A little later Finance Minister Ms. Cox gave us an update on those pensions. The Minister was reporting on the state of the Contributory Pension Fund. Government policy to date has been to broadly increase benefits in line with prices (as expressed through the CPI) and to increase contribution rates at a slightly higher rate – that is 1 ¼ per cent a year more than benefits.

That’s now about to change and the rate will be increased to 1 ¾ per cent per year.

Meanwhile, an actuarial review of the Fund – also tabled Friday by the Minister – not only helps to explain why, but also gives us some insight into the challenges ahead. Here’s just a sample of their findings:

* Over the three year period of their study (up to August 2002) the numbers of seniors receiving pensions rose from 8,156 to 9,179.

* By the year 2022 we can anticipate 13,000 or so pensioners rising to a high of 17,194 pensioners by 2032 ( I should live so long, Mr. Editor: I would be 82).

* While in August 2002, there were roughly five working people per pensioner (they are the ones who make the contributions) they are expected to decline in number over the next forty years to about two working people per pensioner.

* Over the next thirty years, total “outgo” ( payments, I presume) is projected to increase to more than two and a half times its current level, from about $70-million in 2003 to an anticipated $180-million in 2033 – a staggering $110 million increase.

* Then there was this finding: “Over the three years ended July 31, 2002, the real rate of return earned on the Fund was about a negative 3 percent per year, as compared to the real rate of return of 4 percent a year assumed at the 1999 review. As a result, the value of the Fund as at 31 July 2002 is some 20 percent lower than projected at the 1999 review (taking into account the different monetary values in which the current and previous reviews are expressed).”

Serious stuff, Mr. Editor – and remember this actuarial review was as of August 2002, and the copies which we received in the House were dated January 2005, so we’re three years later and counting already.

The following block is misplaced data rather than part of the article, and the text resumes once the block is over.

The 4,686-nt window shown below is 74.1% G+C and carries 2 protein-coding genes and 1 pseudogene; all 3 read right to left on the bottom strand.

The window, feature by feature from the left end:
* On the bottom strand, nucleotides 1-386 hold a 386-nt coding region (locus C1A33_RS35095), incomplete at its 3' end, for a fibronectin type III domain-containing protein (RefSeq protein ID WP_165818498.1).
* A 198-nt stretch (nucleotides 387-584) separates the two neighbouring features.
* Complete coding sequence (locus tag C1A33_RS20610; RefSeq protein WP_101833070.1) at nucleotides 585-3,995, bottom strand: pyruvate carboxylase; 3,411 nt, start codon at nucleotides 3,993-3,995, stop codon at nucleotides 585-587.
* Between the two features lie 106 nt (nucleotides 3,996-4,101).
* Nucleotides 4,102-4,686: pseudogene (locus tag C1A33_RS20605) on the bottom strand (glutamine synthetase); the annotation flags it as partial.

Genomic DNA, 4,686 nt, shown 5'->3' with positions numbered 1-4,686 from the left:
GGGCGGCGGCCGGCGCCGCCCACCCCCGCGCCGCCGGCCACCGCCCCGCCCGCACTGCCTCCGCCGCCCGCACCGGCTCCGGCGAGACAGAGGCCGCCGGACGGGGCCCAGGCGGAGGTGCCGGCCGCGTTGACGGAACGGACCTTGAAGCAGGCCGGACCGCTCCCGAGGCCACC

What makes it even more serious is that the average monthly payout in 2002 was approximately $630.00 and, according to the Minister, the maximum possible today is just over $1000.00 a month.

You start to get a sense of what our seniors are facing now, and in the future. With rising costs, especially in health care, you have to wonder whether we as legislators are doing enough to (1) assess the extent of the problem which the community will face in the coming decades and (2) whether we are sufficiently addressing what’s coming.
If Government is going to throw money around, they might think it worth it to spend some more in this direction, eh Louise?

Agreed – sort of

UNUSUAL, you think, Mr. Editor, when Opposition and Government agree? Well, that’s the way it was on those amendments which will allow TCD to refuse vehicle licences where there are outstanding traffic fines. The Opposition UBP was more than prepared to go along with this one – and in fact suggested extending the principle to include unpaid taxes and child support.

Unpaid taxes and outstanding child support are not new issues, countered PLP MP Dennis Lister, taking a typical PLP line. “You had he opportunity to do something about this and you didn’t”, he said. “What you should be doing is applauding the Minister for bringing this forward”.

Pat Gordon-Pamplin is no cheerleader. She spoke next and had little truck for that logic. If it’s a good idea, it’s a good idea, she said, and get on with it. “You’re the Government now”, she reminded the PLP.

There were some lighter moments too.

Maxwell Burgess pointed out that where husband and wife are joint owners of the car and one of them has an unpaid fine, the other will be punished as well when re-licensing is refused.

“I can see the headline now”, interpolated one MP, “Government comes between husband and wife”.

Actually what we might see, Mr. Editor, are some hurried transfers in ownership.

The amendments specify no renewal where “the owner” has an outstanding fine.

Expensive education

IF it wasn’t for the Motion to Adjourn, Mr. Editor, we would have been out of the House shortly after 12.30 p.m. That’s when we were through Government business for the day. But seven of my colleagues weren’t quite prepared to let the PLP off that easily.

Mr. Burgess, Maxwell again of UBP fame, raised reports of yet another delay to the opening of the new Berkeley Institute, and the project’s potentially escalating costs. He was joined in his dismay by the Shadow Minister for Works & Engineering Pat Pamplin who also wanted to know not only how long but how much.

It’s $50-million over the original budget of $70-million – and counting.

There was no reply that day from the Government benches. We learned later – from the TV evening news – that Education Minister Terry Lister was being coy about the date at a press conference.

But any way you slice it, dice it or spin it, Mr. Editor, Berkeley is almost certainly going to turn out to have been an expensive education for the people of Bermuda, seniors included - and no chance, I suspect , that the PLP frontbench will want to put down a take note motion on this project and its finances.